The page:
When the golfer Tiger Woods left Stanford and announced he was turning professional, a reporter asked him what he was looking forward to now that he wasn’t going to college any more. He answered: “I will finally get enough sleep.” Apparently Tiger put himself through the same torture test as most college students. He didn’t get enough sleep.
Ironically, just across campus at Stanford is the world’s leading expert on sleep. Dr. William Dement, a pioneer in the field of sleep research, founded the Stanford Center for Sleep in order to help people the world over understand the importance of sleep. When asked at a major conference years ago what was the number one problem related to sleep, Dr. Dement immediately answered “Sleep debt!”
According to the Sleep Center’s literature, here is what they define as sleep debt:
To make the long story short, each of us has a certain sleep requirement every night that we need to keep us functioning at our optimal level. When we fall short of the minimal sleep requirementwe incur a sleep debt that prevents us from functioning at our best.This debt, if not addressed, can add up over time, very rapidly, and significantly alter our productivity, mood, and even our safety.
Almost every person needs a minimum of 8 hours sleep a night. In his book “The Promise of Sleep” Dr. Dement estimates that most people incur at least one hour’s debt per night–many people have more. This growing sleep debt causes many of our worst health problems: auto-immune problems, inability to fight off viruses, hypertension, cell malformation (sometimes resulting in benign tumors), malabsorption of nutrients–which cause many other health problems–migraine headaches, joint problems, sight difficulties etc. Not only that, but researchers have determined that over 100,000 die every year in car accidents because one driver was either sleep deprived or asleep at the wheel.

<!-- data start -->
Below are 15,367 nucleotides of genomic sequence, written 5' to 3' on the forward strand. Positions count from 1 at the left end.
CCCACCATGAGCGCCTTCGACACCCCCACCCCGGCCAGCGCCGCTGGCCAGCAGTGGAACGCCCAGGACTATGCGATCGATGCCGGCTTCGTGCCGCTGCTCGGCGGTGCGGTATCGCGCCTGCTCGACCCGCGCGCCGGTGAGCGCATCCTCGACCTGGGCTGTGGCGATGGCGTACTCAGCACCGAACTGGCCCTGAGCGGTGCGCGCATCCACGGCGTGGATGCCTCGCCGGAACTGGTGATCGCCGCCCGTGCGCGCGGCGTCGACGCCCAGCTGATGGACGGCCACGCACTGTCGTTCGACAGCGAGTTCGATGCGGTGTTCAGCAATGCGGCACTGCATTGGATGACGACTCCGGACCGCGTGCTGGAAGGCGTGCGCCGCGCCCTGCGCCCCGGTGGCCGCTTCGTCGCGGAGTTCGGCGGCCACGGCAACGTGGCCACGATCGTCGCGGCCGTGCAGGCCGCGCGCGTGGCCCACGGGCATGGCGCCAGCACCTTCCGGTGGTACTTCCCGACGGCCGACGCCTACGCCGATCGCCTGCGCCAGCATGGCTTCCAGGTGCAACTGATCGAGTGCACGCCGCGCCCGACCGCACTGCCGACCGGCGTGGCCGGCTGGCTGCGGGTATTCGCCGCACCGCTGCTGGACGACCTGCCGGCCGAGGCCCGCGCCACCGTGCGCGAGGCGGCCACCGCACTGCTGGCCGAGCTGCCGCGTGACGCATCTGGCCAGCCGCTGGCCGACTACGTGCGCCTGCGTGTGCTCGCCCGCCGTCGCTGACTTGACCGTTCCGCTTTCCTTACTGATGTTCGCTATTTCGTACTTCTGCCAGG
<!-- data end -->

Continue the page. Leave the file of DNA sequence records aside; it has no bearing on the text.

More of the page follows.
But I believe there are emotional and spiritual tolls we pay when we don’t sleep enough. Dr. Jack Hayford, pastor Emeritus of Church on the Way in Van Nuys, teaches regularly that the best spiritual warfare we can do is to get enough sleep. He says that the Enemy really is prowling around like a lion seeking whom he can devour. Those who have a lot of sleep debt find they have trouble resisting temptation, become irritable easier and give in more often to resentment. These things all cause spiritual deterioration.
How do you know if you have sleep debt? Here are some of the main signs that Dr. Dement says we need to look for:
1. Do you get drowsy during the day? Drowsiness is not a condition of your environment–such as a warm room or a difficult work situation–but rather of your tendency to not sleep enough.
2. Do you need caffeine to function efficiently? Dr. Dement is an advocate for eliminating caffeine completely. If you need that boost in the morning, you are not getting enough sleep.
3. Do you fall asleep in less than ten minutes? If you do, you have a sleep debt. Sleep debt causes the mind to shut down much more rapidly. Normally, a person who gets enough sleep should be able to fall asleep in about 10-20 minutes on average. In addition, if you wake up tired on a consistent basis, you are suffering from sleep debt. After a good night’s rest, you should not have trouble waking up. Any trouble waking up is caused by your body trying to get more sleep to make up for the debt.
4. Are there parts of your day when you have virtually no energy at all? This is common with sleep indebted people.
You should be getting at least 8 hours sleep EVERY night. If you are not, then the sleep debt is going to take its toll on you, your relationships, your health, your work output, your joy, your walk with God and your peace of mind. Every hour less than 8 hours a night is a debt you need to pay back as soon as possible. Here are six ideas that can help you get back on the right track.